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August 30, 2019

Leandro’s Don’t Miss List: September 2019

WNET’s very own Leandro Mejia, a self-proclaimed public media superfan, writes a monthly column of his must-see recommendations on THIRTEEN. Check out his suggestions for new and encore programs you won’t want to miss. And if you want to expand your vocabulary, click on the hyperlinked words for a definition.


Though the sun is setting on summer, it never sets on THIRTEEN’s tradition of great fall programming.

Country Music (September 15- September 18 and September 22- September 25 at 8PM). Ken Burns returns with this sweeping octet recounting the birth and rise of this great genre of American music. Through interviews with more than 80 country music pioneers, including Hank Williams, Charley Pride, Loretta Lynn, Patsy Cline (past subjects of individual American Masters episodes), the Carter Family, and Johnny Cash (past subjects of American Experience and POV, respectively), and Willie Nelson, learn all about this Swiss army knife of genres. For as Dolly Parton notes:

“You can dance to country music. You can cry to it. You can make love to it. You can play it a funeral. It has something for everybody.”

Frontline returns with its timely and topical reportage with Trump’s Trade War (September 3 at 9:30pm) about the President’s controversial trade war with China and Flint’s Deadly Water (September 10 at 10pm) exploring the aftermath of Flint, Michigan’s water woes.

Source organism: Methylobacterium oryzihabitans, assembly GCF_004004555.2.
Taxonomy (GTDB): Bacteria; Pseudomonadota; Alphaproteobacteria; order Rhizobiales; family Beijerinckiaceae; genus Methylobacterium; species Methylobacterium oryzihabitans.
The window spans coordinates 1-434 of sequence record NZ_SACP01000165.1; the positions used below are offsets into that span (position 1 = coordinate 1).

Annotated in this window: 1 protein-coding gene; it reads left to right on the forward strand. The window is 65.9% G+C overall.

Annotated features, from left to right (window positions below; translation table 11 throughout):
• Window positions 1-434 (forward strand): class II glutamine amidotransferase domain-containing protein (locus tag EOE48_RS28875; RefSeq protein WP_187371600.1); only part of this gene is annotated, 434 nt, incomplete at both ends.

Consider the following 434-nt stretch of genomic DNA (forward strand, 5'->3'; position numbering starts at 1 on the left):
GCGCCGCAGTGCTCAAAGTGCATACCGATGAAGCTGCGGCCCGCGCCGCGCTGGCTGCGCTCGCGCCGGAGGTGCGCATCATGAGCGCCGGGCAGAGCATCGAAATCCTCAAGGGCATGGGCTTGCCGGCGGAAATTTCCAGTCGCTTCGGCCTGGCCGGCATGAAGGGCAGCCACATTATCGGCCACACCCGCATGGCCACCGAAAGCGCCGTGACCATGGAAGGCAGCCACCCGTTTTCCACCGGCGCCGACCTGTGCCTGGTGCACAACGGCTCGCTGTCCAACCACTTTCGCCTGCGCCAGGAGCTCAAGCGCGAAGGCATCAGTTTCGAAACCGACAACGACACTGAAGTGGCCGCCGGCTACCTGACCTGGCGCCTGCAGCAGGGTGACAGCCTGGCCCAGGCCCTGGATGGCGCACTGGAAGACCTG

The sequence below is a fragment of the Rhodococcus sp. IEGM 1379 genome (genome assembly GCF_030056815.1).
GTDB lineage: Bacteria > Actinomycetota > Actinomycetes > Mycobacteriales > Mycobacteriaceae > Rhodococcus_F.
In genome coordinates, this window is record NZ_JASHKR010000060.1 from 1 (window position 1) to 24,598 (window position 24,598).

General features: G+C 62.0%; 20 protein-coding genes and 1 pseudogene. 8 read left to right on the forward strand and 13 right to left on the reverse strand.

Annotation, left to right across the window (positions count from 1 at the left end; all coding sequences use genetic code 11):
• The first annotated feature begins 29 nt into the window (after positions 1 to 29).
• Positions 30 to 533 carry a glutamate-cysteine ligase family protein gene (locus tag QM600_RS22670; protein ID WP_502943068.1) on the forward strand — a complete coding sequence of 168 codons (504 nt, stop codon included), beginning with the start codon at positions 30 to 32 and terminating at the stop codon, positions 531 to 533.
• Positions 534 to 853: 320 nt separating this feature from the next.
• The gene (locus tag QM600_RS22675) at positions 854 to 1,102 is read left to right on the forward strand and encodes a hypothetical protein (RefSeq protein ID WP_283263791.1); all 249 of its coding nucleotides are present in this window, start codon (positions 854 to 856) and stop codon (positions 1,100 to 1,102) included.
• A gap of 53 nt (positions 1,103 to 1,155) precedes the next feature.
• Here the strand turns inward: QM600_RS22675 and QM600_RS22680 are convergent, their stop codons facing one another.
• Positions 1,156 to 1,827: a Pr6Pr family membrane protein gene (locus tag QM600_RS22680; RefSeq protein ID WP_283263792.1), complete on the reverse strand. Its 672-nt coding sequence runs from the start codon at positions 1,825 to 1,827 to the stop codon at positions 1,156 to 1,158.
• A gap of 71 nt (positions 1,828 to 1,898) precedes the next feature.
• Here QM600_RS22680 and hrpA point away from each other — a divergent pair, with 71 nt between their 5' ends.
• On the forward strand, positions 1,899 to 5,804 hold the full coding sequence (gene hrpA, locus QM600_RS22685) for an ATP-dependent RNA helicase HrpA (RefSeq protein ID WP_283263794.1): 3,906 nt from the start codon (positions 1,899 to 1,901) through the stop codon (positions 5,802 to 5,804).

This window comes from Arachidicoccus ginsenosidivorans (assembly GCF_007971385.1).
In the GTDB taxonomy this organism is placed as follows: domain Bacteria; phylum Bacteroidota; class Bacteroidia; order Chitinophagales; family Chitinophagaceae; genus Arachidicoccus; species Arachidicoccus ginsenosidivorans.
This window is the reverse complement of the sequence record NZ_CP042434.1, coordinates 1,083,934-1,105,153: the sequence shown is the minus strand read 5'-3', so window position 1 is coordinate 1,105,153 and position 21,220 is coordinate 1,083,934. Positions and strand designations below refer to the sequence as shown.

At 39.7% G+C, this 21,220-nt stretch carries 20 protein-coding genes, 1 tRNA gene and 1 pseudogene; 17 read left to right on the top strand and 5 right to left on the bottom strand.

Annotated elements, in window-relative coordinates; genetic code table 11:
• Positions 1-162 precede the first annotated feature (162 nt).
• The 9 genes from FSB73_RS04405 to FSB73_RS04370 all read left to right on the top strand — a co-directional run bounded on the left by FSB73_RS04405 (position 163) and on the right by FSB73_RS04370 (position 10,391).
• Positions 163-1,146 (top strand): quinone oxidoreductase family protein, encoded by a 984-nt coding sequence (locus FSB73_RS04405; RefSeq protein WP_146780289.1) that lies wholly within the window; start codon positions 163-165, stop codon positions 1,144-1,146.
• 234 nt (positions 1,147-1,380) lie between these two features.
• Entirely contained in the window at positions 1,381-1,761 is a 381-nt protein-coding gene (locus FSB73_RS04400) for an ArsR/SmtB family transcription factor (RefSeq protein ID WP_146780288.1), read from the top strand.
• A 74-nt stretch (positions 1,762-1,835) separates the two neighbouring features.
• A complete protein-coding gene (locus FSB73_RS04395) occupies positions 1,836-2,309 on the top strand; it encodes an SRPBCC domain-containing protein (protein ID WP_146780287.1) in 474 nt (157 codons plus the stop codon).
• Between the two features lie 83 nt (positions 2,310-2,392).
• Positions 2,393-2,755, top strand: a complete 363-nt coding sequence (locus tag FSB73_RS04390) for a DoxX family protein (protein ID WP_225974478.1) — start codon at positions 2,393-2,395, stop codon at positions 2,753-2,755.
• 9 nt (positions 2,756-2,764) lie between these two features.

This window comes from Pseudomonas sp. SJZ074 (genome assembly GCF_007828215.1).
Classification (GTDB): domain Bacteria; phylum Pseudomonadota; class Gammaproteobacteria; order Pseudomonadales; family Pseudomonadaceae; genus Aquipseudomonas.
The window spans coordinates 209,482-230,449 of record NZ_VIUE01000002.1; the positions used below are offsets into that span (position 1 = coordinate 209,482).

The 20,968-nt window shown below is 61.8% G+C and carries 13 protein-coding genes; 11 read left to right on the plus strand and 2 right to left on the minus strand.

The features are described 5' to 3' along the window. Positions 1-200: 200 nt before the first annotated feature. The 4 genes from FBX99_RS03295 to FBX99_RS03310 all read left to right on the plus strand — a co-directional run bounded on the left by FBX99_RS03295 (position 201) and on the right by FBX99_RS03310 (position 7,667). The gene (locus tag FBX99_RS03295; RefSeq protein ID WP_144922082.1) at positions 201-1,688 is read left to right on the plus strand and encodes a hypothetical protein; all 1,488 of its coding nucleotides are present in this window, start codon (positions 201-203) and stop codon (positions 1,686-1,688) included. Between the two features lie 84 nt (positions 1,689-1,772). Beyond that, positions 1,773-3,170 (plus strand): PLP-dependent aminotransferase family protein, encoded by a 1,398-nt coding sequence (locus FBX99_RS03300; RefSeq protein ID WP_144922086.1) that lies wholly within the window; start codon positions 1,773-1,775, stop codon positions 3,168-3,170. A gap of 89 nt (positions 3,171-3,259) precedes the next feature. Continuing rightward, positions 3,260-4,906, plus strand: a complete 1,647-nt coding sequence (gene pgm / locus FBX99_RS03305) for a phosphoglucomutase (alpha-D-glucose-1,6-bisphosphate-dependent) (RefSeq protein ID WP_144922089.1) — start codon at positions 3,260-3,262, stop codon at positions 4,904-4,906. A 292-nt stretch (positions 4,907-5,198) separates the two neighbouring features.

POV Shorts: The Changing Same (September 3 at 10:30pm). This story of a Marianna, Florida resident’s marathon run to commemorate a lynching of a man is sobering, especially having been committed a mere 80 years ago.

American Masters – Raúl Juliá: The World’s a Stage (September 13 at 9pm). On the eve of National Hispanic Heritage Month, let us take a retrospective look at this Latino acting luminary. From Broadway to TV (including Sesame Street), this Boricua’s varied talent dominated multiple mediums. And as it’s kind of creepy, kooky, mysterious and spooky that premieres on Friday the 13th, Gomez Addams would approve. Snap, snap.

NYC-ARTS: Siah Armajani: Bridge Over Tree (September 19 at 8pm). Now through September 29, at Brooklyn Bridge Park’s Empire Fulton Ferry Lawn, the Public Art Fund presents this exciting excursion of urban installation art. It comes from the creative mind of octogenarian Iranian sculptor and architect Siah Armajani. This is a true treat, for it was first presented back in 1970 by Minneapolis’ Walker Art Center, and never since, until now. There is much that can be meditated upon with this installation. To paraphrase Nicholas Baume, Director and Chief Curator at the Public Art Fund, two ways the installation can be interpreted are biographically (as Armajani is an Iranian exile, who came to the US back in 1960), or ecologically, as the bridge does not go through but rather around the tree “and kind of respects it as a form.”

Great Performances: Now Hear This (September 20 and 27 at 9PM). Maestro Scott Yoo of the Mexico City Philharmonic takes you on an aural odyssey focusing on some of history’s great composers. Our first stop is Italy — in Vivaldi: Something Completely Different we see the impact “The Four Seasons” had on Western music. The following Friday, we journey to Germany and France in The Riddle of Bach and learn about the eponymous composer’s solo violin works. Stay tuned for the following two episodes in October.

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